Oligodendrocytes are a type of glial cell found in the central nervous system.

These cells are responsible for producing myelin, which is an insulating material that surrounds axons, the long projections of neurons.

Myelin helps to speed up the transmission of electrical signals along axons, allowing for more efficient communication within the nervous system.

In addition to myelin production, oligodendrocytes also provide support and maintain the health of neurons in the brain and spinal cord.

Dysfunction of oligodendrocytes can lead to demyelinating diseases, such as multiple sclerosis, which can cause a range of neurological symptoms.


Oligodendrocytes are a type of neuroglia whose main functions are to provide support and insulation to axons in the central nervous system, equivalent to the function performed by Schwann cells in the peripheral nervous system. 

Oligodendrocytes are a type of glial cell. 

Oligodendrocytes create the myelin sheath.

A single oligodendrocyte can extend its processes to 50 axons, wrapping approximately 1 μm of myelin sheath around each axon.

Schwann cells, on the other hand, can wrap around only one axon. 

Each oligodendrocyte forms one segment of myelin for several adjacent axons.

Oligodendrocytes are found only in the central nervous system, which comprises the brain and spinal cord. 

Oigodendrocytes originate from the ventral ventricular zone of the embryonic spinal cord and possibly have some concentrations in the forebrain.

They are the last cell type to be generated in the central nervous system (CNS).

Mature oligodendrocytes are broadly classified into either myelinating or non-myelinating satellite oligodendrocytes. 

Oligodendocytes are typically identified by their expression of the transcription factor OLIG2.

Myelin sheaths reduce ion leakage and decrease the capacitance of the cell membrane, for rapid signal conduction.

Myelin also increases impulse speed, as saltatory propagation of action potentials occurs at the nodes of Ranvier in between Schwann cells (of the PNS) and oligodendrocytes (of the CNS). 

Impulse speed of myelinated axons increases linearly with the axon diameter, whereas the impulse speed of unmyelinated cells increases only with the square root of the diameter.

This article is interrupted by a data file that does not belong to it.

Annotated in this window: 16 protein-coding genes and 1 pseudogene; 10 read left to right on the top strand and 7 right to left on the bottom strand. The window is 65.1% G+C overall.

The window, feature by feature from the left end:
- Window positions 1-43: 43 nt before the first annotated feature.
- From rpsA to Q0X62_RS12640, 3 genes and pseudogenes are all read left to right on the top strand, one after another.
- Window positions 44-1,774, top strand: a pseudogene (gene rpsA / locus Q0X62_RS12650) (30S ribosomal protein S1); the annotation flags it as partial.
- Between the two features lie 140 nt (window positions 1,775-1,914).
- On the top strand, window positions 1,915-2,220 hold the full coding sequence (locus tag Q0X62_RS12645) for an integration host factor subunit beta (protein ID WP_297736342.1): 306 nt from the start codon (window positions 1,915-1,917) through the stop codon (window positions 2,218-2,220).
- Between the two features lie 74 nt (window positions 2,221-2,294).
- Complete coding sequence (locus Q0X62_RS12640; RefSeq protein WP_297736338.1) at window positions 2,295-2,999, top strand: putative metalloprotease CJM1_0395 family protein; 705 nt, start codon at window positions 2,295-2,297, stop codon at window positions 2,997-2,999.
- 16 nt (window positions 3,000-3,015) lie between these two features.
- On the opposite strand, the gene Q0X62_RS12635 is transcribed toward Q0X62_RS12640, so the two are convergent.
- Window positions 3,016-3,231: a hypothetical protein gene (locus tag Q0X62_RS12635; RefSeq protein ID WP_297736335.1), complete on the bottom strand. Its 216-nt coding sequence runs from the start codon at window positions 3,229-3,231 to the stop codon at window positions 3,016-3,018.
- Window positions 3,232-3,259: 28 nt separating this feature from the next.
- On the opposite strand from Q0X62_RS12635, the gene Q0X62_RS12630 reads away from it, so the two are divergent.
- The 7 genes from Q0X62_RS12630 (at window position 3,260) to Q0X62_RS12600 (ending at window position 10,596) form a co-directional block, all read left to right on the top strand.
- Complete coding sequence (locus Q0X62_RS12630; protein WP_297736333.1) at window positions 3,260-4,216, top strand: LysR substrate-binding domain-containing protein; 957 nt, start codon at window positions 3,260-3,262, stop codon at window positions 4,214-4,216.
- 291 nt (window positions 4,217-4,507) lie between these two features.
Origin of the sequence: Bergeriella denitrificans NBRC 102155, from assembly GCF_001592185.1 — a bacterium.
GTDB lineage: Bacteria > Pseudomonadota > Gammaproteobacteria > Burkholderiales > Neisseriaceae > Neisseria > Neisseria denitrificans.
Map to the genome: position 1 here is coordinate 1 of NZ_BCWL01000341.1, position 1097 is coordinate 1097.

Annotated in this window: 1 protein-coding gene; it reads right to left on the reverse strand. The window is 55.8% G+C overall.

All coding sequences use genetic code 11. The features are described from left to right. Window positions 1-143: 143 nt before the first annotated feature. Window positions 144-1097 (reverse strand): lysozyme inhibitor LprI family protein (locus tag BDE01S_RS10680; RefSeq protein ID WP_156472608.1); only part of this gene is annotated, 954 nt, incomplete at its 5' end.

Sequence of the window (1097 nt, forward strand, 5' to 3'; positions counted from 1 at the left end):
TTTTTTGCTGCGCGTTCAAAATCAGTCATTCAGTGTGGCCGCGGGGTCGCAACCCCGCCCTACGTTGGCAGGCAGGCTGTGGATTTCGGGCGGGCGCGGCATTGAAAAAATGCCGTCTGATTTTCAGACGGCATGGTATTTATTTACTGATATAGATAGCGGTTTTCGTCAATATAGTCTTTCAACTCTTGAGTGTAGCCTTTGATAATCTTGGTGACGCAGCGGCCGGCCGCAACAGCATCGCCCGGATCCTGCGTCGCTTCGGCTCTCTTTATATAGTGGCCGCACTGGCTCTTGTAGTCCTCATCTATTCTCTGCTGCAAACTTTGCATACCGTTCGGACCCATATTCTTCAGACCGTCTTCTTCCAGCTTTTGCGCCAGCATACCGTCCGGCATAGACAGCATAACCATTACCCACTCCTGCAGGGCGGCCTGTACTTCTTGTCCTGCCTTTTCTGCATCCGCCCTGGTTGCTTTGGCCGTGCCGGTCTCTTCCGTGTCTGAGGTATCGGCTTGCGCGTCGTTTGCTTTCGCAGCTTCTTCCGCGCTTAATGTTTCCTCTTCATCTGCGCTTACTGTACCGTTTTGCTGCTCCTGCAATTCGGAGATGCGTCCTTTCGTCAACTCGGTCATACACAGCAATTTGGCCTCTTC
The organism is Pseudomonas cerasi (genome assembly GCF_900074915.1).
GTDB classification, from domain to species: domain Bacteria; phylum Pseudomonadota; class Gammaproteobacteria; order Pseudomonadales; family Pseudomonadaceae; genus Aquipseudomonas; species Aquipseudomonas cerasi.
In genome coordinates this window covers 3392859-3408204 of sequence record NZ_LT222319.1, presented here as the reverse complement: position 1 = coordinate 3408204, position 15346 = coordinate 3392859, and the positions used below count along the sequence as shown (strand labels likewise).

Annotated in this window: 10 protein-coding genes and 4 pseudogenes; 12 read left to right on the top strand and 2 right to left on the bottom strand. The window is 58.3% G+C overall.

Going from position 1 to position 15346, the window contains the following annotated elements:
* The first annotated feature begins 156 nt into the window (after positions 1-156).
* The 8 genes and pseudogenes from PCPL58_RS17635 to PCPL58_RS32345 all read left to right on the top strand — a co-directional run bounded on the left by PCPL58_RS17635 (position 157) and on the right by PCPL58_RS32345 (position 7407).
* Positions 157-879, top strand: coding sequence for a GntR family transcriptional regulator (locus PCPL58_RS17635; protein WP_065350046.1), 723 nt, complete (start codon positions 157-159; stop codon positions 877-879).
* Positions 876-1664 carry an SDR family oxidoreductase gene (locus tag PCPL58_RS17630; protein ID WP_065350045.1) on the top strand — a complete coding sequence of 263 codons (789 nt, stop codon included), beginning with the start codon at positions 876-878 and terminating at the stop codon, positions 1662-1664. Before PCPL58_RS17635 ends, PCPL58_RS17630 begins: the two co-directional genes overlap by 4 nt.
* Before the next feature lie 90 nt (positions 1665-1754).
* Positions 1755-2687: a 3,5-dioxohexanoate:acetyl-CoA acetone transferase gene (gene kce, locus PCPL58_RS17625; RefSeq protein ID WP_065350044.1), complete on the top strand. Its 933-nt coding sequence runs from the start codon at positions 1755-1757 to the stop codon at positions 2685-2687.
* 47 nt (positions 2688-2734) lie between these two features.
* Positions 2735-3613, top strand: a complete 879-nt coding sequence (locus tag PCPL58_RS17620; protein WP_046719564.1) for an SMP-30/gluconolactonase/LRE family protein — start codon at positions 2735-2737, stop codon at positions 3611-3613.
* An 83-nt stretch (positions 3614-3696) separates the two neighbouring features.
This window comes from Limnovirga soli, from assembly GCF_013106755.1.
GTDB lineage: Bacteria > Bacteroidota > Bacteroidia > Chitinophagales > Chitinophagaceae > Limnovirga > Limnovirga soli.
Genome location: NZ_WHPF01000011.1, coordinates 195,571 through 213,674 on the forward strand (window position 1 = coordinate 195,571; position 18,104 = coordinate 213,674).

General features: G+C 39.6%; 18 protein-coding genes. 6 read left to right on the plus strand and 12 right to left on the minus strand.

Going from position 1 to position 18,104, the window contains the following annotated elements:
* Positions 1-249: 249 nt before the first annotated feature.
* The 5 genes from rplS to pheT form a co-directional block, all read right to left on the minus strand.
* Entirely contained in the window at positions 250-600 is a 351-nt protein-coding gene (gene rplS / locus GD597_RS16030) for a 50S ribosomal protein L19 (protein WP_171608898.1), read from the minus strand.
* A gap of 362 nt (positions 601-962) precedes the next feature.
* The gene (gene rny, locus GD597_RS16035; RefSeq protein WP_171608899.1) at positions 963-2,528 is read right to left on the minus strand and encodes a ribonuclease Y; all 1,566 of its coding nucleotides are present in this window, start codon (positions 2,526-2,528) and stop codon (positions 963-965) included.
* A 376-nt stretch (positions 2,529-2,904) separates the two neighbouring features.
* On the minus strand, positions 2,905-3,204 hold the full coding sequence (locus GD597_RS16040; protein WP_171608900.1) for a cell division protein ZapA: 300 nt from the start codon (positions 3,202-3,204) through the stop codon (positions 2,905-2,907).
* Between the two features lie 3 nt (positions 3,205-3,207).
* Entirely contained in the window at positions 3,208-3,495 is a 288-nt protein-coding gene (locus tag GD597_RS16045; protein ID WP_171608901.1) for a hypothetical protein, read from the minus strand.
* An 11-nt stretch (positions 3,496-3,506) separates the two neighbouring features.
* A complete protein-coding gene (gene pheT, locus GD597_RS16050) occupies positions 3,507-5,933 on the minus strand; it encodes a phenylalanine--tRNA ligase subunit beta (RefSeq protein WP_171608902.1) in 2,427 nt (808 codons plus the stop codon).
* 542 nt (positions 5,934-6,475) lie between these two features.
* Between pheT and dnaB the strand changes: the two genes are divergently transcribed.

The insulation must be proportional to the diameter of the fiber inside. 

The optimal ratio of axon diameter divided by the total fiber diameter is 0.6.

Myelination is only prevalent in a few brain regions at birth and continues into adulthood. 

Myelination process is not complete until about 25–30 years of age.

Myelination is an important component of intelligence, and white matter quantity may be positively correlated with IQ test results in children.

Oligodendrocytes interact with nerve cells and provide trophic support to them by producing glial cell line-derived neurotrophic factor (GDNF), brain-derived neurotrophic factor (BDNF), or insulin-like growth factor-1 (IGF-1).

Oligodendrocytes may also directly provide metabolites to neurons.

Satellite oligodendrocytes/perineuronal oligodendrocytes, are functionally distinct from other oligodendrocytes in that they are not attached to neurons via myelin sheaths and, therefore, do not contribute to insulation. 

Satellite oligodendrocytes/perineuronal oligodendrocytes  remain opposed to neurons and regulate the extracellular fluid.

Satellite oligodendrocytes are considered to be a part of the grey matter whereas myelinating oligodendrocytes are a part of the white matter. 

They may support neuronal metabolism. 

Satellite oligodendrocytes may be produce new myelin after a demyelinating injury.

Diseases that result in injury to oligodendrocytes include demyelinating diseases such as multiple sclerosis and various leukodystrophies. 

Trauma to the body, e.g. spinal cord injury, can also cause demyelination. 

A congenital condition of damage to the newly forming brain can therefore lead to cerebral palsy. 

In cerebral palsy, spinal cord injury, stroke and possibly multiple sclerosis, oligodendrocytes are thought to be damaged by excessive release of the neurotransmitter glutamate.

Damage also been mediated by N-methyl-D-aspartate receptors.

Oligodendrocyte dysfunction may also be implicated in the pathophysiology of schizophrenia and bipolar disorder.

Oligodendrocytes are also susceptible to infection by the JC virus, which causes progressive multifocal leukoencephalopathy (PML), a condition that specifically affects white matter, typically in immunocompromised patients. 

Tumors of oligodendrocytes are called oligodendrogliomas. 


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